In the video below is yet more unscientific nonsense from the PT Barnum of religion, filmmaker Simcha Jacobovici, who hasn’t met a myth he couldn’t turn into history or an artifact he couldn’t fudge to fit the Bible. As I demonstrate in my book Did Moses Exist? The Myth of the Israelite Lawgiver, despite such attempts at finding historicity in the Bible, the “Tempest stele” is not an account of the 10 plagues story.
It is to Ahmose I that the so-called Tempest or Storm Stele (c. 1550 BCE) is attributed, which some claim has to do with the Hyksos, although the fragment we possess make no mention of them. Others have speculated the text represents the eruption of Thera/Santorini, but the Tempest Stele sounds more like the archetypal battle between the sun/storm god and the sea, resembling also the mythical control of a meteorological phenomenon.
Considering that other rulers likewise engaged in recording this type of disaster and relief, including the female pharaoh Hatshepsut (1508-1458 BCE) at Speos Artemidos, this storm-destruction theme in the Tempest Stele appears to be a genre, like lamentations, rather than a historical record. Ahmose I is Hatshepsut’s grandfather, and it would be a simple matter to copy another’s storm-destruction record during one’s own reign. There appears to be little reason to associate this text with the Hyksos as an allegorical representation of the “storm” of their eviction. Nor can we identify their removal with the biblical Exodus or Ahmose with the pharaoh thereof.
(Did Moses Exist?, 153)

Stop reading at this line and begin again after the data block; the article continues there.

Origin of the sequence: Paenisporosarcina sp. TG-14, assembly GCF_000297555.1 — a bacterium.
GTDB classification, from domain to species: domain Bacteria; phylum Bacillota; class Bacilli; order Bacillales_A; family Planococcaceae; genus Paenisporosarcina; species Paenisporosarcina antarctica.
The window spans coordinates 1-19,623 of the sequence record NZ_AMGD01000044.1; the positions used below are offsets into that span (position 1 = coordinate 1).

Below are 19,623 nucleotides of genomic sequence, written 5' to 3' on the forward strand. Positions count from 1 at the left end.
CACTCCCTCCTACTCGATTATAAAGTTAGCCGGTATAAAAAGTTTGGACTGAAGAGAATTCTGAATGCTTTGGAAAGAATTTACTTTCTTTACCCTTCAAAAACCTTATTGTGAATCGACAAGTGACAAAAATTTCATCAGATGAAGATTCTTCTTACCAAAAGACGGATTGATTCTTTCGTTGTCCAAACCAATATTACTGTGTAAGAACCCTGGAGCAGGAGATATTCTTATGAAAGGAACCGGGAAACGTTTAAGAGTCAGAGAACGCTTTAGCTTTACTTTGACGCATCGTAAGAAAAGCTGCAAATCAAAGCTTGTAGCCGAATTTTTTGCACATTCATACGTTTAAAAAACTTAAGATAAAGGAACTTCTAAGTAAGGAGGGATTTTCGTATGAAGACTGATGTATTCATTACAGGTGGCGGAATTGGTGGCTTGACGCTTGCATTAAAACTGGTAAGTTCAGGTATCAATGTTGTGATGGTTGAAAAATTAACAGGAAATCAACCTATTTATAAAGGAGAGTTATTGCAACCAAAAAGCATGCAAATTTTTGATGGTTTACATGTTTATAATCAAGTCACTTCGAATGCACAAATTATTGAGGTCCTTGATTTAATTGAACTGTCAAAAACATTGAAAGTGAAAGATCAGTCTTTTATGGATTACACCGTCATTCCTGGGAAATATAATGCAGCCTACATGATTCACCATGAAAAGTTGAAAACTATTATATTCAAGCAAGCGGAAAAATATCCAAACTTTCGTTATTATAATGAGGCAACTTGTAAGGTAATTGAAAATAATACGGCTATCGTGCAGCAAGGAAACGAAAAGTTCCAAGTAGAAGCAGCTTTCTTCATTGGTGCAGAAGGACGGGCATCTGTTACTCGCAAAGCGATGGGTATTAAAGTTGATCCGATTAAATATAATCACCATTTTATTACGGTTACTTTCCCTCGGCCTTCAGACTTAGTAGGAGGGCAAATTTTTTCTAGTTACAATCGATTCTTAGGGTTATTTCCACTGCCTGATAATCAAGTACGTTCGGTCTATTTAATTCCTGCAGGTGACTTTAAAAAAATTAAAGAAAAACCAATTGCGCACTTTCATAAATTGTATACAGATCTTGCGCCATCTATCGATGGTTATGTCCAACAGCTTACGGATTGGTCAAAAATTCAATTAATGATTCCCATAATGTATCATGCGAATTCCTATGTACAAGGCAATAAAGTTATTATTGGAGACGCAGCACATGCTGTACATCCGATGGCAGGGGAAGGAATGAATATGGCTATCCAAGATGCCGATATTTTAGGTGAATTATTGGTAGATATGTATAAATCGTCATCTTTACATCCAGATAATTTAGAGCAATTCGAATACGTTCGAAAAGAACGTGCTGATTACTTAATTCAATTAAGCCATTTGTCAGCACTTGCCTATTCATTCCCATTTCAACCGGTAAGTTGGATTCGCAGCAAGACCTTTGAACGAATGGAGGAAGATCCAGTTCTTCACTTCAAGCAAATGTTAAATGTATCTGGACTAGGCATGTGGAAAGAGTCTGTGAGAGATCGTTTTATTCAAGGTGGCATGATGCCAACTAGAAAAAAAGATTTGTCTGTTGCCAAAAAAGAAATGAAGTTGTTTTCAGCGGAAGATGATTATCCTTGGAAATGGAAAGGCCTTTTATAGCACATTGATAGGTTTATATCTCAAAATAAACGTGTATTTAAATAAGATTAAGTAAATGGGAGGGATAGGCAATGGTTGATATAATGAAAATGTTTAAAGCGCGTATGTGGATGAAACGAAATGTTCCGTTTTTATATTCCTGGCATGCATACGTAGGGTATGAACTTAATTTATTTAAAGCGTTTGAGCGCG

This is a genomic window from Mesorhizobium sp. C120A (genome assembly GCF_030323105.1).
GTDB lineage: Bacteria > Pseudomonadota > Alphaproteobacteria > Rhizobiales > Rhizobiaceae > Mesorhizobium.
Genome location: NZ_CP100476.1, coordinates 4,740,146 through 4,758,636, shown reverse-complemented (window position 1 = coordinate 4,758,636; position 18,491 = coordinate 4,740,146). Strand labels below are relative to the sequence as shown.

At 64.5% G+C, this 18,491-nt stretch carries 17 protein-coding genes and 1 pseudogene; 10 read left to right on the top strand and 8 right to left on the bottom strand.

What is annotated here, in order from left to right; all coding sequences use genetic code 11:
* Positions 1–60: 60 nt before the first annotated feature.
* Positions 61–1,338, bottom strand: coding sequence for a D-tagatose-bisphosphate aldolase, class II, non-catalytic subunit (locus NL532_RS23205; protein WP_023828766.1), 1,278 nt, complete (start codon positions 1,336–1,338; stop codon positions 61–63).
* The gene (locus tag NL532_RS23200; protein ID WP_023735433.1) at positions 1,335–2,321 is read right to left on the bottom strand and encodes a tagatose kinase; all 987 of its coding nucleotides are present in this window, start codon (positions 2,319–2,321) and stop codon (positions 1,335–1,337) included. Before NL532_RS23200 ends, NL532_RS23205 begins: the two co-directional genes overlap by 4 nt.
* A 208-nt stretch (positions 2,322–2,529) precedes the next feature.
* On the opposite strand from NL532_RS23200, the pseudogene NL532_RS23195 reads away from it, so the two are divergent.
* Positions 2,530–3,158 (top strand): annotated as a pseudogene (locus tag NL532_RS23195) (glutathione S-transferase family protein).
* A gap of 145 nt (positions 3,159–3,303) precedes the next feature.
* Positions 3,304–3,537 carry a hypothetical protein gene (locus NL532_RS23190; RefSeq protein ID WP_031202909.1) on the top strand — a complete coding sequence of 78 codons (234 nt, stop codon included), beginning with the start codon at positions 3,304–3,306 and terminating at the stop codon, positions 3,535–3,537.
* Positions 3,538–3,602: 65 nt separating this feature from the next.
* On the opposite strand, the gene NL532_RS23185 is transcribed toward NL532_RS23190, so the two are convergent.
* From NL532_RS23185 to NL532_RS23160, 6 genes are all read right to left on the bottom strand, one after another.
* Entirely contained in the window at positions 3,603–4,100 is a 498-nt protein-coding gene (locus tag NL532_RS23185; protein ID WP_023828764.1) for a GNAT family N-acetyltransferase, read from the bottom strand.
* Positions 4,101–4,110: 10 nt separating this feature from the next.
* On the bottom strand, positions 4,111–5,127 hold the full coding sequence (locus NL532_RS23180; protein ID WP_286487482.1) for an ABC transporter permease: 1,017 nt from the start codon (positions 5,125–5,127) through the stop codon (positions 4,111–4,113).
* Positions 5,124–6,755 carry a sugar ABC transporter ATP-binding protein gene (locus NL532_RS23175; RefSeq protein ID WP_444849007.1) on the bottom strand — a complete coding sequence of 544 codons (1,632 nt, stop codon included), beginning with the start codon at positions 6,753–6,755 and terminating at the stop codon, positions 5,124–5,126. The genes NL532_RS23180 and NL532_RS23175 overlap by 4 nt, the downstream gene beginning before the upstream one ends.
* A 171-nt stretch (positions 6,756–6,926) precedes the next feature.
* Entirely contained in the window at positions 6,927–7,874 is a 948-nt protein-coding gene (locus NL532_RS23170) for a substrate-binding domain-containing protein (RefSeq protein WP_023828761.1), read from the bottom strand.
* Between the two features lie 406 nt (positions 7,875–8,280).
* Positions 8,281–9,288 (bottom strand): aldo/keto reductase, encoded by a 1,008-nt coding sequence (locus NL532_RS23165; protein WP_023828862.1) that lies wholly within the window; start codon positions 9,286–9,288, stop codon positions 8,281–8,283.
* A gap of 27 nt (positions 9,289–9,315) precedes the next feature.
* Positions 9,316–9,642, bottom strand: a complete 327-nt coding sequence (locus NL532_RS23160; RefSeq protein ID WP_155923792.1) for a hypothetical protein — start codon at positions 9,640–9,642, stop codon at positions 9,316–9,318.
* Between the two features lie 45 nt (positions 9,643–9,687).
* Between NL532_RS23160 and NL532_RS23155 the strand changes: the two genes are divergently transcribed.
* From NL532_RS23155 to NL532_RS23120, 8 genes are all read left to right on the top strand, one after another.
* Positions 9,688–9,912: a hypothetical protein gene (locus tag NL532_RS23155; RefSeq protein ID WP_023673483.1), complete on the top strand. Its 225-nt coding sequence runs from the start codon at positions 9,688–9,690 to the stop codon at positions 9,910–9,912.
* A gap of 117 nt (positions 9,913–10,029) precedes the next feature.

The stele thus possibly represents a GENRE, not a historical report. There were many plagues stories or myths in antiquity revolving around various different gods around the Mediterranean, as I also discuss in Did Moses Exist? (pp. 206-211).
The Egyptologist whom Jacobovici presents, Dr. Donald Redford, does not believe the biblical account is true. How convenient to omit that fact! Concerning the biblical account of the conquest of Canaan, for example, Redford remarks:
A detailed comparison of this version of the Hebrew takeover of Palestine with the extra-Biblical evidence totally discredits the former. Not only is there a complete absence…in the records of the Egyptian empire of any mention or allusion to such a whirlwind of annihilation, but also Egyptian control over Canaan and the very cities Joshua is supposed to have taken scarcely wavered during the entire period of the Late Bronze Age. Far more damaging, however, than this argument from silence is the archaeological record.
(Redford, “Egypt, Canaan and Israel in Ancient Times.” NJ: Princeton University Press, 1992:263)